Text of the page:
Three glass-covered chairs in the "Breaking the Bottle" installation courtesy: mark reigelman
Heller Gallery debuted some new furniture last weekend, but you probably won’t want to sit on it. At first glance, Mark Reigelman’s chairs and tables appear plush and inviting. Upon closer inspection, stepping on the welcome mat or lying on the bearskin rug would be a bad idea – the objects are encrusted in 1,000 pounds of recycled glass shards.
The final inventory includes three chairs, two tables, a mirror, a table lamp, a hanging light, two books, a welcome mat and a bearskin rug. The pieces look like glass topiaries, complete with rounded edges masking once-sharp furniture corners, and are set on a pedestal matching the dimensions of Reigelman’s childhood home.
Reigelman used furniture he found, made, and purchased to create the "Breaking the Bottle" installation. photo: Norman Nelson
Reigelman drew inspiration from the broken glass people sometimes erect on fences and rooftops as added protection for their homes. Breaking the Bottle places this homemade security measure in the context of the living room where, as Annemarie Money writes, material objects can “act as the embodiment of meaningful social relations and significant connections between family members, friends and even wider social networks.” In the symbolic hub of the home, chairs and tables covered in glass appear hostile rather than welcoming, creating a protective barrier within as opposed to around the home. The use of green, with all its associations with nature, further complicates the use of glass for protection.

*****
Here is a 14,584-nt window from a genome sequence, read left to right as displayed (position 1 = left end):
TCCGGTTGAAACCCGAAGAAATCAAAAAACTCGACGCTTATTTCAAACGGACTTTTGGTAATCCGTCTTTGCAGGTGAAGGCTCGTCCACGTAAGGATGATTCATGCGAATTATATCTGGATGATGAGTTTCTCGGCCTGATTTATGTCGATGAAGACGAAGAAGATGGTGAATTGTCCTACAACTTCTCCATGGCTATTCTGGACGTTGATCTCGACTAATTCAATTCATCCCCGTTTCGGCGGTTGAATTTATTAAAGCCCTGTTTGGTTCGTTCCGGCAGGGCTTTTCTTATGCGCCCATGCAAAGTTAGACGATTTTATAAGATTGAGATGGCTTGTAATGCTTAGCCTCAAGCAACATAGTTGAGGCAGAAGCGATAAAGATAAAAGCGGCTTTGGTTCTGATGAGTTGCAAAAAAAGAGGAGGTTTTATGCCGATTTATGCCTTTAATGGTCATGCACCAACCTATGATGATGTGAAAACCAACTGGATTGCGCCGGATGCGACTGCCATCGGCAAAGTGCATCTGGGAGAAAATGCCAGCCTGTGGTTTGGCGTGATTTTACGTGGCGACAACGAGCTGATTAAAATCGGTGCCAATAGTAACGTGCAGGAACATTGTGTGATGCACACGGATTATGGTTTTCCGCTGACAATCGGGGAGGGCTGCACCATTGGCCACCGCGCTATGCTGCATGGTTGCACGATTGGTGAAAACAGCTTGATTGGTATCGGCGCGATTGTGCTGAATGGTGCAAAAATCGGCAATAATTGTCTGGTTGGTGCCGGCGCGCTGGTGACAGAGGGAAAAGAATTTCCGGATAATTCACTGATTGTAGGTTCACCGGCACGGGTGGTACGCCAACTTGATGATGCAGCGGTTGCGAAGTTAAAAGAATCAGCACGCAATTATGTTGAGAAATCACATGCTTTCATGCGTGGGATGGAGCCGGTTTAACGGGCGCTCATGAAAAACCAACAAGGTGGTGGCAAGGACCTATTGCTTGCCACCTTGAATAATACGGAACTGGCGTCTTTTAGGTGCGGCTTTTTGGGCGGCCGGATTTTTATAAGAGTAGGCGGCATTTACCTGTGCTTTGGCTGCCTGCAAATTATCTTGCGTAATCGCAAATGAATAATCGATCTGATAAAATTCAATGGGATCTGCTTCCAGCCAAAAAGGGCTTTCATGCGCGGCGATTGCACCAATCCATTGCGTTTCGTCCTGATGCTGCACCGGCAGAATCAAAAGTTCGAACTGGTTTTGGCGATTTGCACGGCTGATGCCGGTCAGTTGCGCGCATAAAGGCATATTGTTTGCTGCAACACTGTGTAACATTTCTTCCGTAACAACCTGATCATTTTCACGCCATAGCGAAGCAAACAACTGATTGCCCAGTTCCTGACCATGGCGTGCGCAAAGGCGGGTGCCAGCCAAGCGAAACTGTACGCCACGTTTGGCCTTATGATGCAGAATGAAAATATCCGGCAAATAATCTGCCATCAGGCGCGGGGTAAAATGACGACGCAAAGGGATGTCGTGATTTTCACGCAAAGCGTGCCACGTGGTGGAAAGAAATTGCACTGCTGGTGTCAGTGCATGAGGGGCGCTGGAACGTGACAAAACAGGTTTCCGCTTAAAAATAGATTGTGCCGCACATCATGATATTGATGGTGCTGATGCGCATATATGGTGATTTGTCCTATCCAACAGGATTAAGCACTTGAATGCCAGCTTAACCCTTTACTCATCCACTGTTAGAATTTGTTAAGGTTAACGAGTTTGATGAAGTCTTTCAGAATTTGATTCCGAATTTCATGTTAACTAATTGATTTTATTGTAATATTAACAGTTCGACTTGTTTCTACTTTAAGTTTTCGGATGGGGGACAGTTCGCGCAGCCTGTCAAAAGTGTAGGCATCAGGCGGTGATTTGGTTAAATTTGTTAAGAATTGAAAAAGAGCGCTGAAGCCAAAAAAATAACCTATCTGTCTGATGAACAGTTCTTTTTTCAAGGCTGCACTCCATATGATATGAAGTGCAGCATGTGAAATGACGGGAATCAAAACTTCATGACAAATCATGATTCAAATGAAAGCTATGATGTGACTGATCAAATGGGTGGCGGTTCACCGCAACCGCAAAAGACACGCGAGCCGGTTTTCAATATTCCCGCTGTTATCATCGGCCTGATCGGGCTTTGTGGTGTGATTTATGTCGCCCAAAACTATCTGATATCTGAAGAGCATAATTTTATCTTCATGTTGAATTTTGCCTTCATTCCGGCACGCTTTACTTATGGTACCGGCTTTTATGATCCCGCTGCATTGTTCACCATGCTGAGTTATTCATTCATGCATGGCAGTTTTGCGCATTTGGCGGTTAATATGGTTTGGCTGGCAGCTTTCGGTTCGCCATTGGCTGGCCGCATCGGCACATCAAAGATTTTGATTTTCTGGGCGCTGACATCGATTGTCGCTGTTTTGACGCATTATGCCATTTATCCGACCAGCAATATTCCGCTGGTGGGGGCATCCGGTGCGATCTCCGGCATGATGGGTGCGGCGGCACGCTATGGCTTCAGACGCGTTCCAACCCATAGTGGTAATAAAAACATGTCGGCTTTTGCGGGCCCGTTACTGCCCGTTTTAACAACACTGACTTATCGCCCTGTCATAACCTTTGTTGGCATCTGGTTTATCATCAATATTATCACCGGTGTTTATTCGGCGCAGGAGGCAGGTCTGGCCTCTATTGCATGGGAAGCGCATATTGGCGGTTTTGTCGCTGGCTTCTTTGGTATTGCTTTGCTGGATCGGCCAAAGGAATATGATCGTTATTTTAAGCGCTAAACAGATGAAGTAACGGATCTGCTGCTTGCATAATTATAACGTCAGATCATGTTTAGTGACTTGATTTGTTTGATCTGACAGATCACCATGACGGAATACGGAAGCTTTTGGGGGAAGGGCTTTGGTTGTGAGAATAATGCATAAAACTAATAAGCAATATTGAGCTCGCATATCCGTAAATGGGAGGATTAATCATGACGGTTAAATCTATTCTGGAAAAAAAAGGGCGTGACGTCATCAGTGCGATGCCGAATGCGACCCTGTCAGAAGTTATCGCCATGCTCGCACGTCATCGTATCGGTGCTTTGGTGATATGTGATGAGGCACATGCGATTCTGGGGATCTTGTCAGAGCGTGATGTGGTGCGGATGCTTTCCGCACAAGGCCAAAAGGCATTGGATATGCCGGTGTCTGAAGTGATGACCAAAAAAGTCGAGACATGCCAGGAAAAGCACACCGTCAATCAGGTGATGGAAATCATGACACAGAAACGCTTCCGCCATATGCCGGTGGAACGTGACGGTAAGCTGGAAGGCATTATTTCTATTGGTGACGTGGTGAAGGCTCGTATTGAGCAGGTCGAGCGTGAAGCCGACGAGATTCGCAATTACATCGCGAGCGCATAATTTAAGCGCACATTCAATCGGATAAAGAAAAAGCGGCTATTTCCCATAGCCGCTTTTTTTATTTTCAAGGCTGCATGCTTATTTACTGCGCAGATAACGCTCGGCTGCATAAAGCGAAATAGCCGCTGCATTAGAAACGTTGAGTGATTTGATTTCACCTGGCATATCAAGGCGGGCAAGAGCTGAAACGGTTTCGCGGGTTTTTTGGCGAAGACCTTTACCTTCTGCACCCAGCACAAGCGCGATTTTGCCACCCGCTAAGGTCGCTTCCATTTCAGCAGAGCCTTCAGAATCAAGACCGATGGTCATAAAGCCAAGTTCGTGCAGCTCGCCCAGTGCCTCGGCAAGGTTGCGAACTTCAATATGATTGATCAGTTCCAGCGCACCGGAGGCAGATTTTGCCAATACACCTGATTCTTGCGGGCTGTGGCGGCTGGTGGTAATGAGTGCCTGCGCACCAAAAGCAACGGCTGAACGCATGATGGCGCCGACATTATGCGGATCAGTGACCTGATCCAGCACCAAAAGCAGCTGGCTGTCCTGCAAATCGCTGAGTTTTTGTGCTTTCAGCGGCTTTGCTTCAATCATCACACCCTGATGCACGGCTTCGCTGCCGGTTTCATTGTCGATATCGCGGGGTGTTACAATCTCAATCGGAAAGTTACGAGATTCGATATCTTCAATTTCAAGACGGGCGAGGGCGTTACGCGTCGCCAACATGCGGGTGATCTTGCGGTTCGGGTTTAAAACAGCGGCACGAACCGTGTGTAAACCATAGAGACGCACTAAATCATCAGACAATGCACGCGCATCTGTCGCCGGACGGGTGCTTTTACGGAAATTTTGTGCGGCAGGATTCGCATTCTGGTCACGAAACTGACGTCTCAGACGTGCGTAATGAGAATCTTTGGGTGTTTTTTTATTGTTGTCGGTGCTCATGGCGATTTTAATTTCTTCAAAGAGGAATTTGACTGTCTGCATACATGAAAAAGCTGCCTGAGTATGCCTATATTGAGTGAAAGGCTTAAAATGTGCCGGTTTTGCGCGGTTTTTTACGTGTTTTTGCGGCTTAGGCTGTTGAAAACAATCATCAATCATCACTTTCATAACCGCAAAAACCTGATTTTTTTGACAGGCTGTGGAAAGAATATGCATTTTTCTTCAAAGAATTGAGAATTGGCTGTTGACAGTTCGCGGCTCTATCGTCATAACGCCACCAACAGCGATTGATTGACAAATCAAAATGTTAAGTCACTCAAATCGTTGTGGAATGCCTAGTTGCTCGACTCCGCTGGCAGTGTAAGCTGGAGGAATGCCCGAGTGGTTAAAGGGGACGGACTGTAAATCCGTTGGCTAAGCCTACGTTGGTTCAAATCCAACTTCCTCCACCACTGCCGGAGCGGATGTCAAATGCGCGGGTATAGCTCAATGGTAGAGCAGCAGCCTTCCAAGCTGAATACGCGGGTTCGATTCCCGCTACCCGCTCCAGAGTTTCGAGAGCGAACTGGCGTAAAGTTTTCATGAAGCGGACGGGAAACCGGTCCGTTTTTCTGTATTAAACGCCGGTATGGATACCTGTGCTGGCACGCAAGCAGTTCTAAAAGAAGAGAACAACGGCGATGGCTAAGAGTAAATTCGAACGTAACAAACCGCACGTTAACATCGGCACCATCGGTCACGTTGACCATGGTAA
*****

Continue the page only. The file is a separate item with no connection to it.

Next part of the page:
To create Breaking the Bottle, Reigelman worked continuously over for three months, covering a combination of found, made, and purchased furniture pieces with up to six layers of glass. “Essentially, there are 18 planes (when you include corners) on each object,” Reigelman told the Hot Sheet. “The process is simple, but extremely systematic, tedious and repetitive.”
In terms of material, “Breaking the Bottle” marks a first for Reigelman, who studied sculpture and industrial design. This “is my first installation which focuses on glass as a material,” he said. “While I will never become a glass artist, I will surely continue to work with this material. It is really incredible.” “Breaking the Bottle”
IF YOU GO:“Breaking the Bottle”
Through July 30Heller Gallery420 West 14th StreetNew York, NY 10014Tel: 212.414.2636Website: www.hellergallery.com